What is partial knee replacement surgery?
A partial knee replacement is also known as a uni-compartmental knee arthroplasty. It is the replacement of the inner or outer sides of the knee.
This is an alternative to total knee replacement, as damage is limited to only part or one side of the knee. It is done through a smaller incision and the recovery time is shorter in comparison to a total knee replacement.
A partial knee replacement is often recommended when there is only a minor deformity in the knee and when arthritis is contained to one side of the joint.
If the arthritis has extended to other areas, the knee may require a total knee replacement.
Prior to surgery, your anaesthetist will discuss your options for anaesthesia.
The surgeon will make an incision at the front of the knee, then explore the three compartments to verify that the problem is in fact limited to only one compartment and that ligaments are intact. Once assessment is complete, the damaged bone and tissue are removed and replaced with plastic and metal prosthetics and attached with bone cement. The incision is then closed.
Risks and complications
The same potential risks for a total knee replacement apply to a partial replacement, but are less common.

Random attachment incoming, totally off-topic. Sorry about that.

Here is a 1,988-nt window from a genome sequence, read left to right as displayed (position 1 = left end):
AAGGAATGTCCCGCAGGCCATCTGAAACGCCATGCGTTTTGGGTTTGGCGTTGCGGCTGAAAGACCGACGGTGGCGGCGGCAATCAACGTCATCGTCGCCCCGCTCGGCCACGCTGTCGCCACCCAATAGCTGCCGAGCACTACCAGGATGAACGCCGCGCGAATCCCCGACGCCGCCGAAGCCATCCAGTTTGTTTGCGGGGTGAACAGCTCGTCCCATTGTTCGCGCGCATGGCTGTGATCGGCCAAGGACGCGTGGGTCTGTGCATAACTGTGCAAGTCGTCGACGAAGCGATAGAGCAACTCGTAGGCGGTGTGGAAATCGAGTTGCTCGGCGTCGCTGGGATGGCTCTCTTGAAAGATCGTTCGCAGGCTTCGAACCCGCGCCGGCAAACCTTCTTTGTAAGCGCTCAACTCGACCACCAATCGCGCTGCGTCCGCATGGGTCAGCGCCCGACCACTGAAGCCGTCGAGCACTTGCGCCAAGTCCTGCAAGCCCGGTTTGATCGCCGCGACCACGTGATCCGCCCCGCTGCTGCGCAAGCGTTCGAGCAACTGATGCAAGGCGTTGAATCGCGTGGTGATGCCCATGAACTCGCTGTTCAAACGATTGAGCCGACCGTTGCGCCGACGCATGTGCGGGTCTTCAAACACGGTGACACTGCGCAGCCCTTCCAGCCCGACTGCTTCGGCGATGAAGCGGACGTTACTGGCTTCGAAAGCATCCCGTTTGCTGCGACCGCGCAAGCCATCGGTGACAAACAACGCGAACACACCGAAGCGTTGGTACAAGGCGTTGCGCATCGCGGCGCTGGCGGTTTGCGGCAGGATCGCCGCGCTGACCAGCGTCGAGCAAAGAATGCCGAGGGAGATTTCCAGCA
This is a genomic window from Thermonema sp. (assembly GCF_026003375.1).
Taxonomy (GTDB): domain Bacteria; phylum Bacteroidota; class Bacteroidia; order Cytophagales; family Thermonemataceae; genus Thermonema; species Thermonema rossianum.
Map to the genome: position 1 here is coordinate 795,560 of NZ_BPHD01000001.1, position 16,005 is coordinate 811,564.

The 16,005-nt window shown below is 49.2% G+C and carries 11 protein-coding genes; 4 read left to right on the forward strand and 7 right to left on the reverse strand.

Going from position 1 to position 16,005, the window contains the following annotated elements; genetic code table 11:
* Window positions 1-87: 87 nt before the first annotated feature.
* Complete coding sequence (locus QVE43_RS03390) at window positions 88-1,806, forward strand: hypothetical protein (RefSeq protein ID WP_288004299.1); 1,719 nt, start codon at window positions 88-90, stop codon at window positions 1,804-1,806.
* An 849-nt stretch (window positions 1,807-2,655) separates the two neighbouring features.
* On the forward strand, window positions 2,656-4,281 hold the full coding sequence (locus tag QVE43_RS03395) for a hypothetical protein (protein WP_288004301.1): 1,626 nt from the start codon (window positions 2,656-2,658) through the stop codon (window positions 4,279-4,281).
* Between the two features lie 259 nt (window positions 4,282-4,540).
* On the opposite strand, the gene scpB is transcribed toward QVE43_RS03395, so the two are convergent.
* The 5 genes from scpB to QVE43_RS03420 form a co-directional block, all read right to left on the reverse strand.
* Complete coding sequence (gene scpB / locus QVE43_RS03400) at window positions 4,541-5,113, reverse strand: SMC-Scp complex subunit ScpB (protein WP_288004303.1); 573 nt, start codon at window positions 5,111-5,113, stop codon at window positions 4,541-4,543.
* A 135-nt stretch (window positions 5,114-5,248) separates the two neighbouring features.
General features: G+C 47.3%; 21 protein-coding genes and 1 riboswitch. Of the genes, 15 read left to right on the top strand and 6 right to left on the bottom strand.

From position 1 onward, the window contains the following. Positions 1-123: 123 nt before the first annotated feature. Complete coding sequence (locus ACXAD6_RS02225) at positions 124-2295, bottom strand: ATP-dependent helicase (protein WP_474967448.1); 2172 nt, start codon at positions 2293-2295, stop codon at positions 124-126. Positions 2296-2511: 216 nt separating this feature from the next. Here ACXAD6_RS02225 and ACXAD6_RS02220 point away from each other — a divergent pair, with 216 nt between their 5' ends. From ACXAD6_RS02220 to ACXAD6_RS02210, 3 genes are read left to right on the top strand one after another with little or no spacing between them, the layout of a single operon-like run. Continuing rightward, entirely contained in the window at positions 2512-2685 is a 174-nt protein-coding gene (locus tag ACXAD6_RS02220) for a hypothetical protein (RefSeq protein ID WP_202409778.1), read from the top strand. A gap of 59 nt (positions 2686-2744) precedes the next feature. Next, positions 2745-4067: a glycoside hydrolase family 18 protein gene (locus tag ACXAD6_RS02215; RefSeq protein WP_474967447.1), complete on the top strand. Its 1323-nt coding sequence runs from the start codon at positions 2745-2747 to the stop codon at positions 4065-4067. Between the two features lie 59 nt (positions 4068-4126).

As partial knee replacements only focus on one contained area of the knee, there may be potential for more surgery in the future if arthritis develops in the parts that have not been replaced. This procedure allows the option for a total knee replacement to be performed in the future, if needed.
Preparation and recovery
Excess body weight puts increased risk on the knee, with potential loosening of the joint during the recovery period. If a patient’s weight is greater than 90kg, weight loss precautions may be considered when preparing for the surgery.
Post-surgery, patients will generally spend between 3-4 days in hospital. A urinary catheter may be needed in the early stages of recovery until the patient is mobile. Physiotherapy is an extremely important part of the recovery process and can begin immediately after surgery, depending on the patient’s progress. Pain, stiffness and discomfort are expected during the initial stages of physiotherapy. Most patients are able to walk without assistance within 3-4 weeks after the surgery. Physiotherapy is seldom required after hospital discharge.
We welcome you to view our live reported feedback from patients who have received partial knee replacements at The Joint Studio. . To compare feedback against the broader industry average, please open the latest report on patient outcomes by the New Zealand Joint Registry.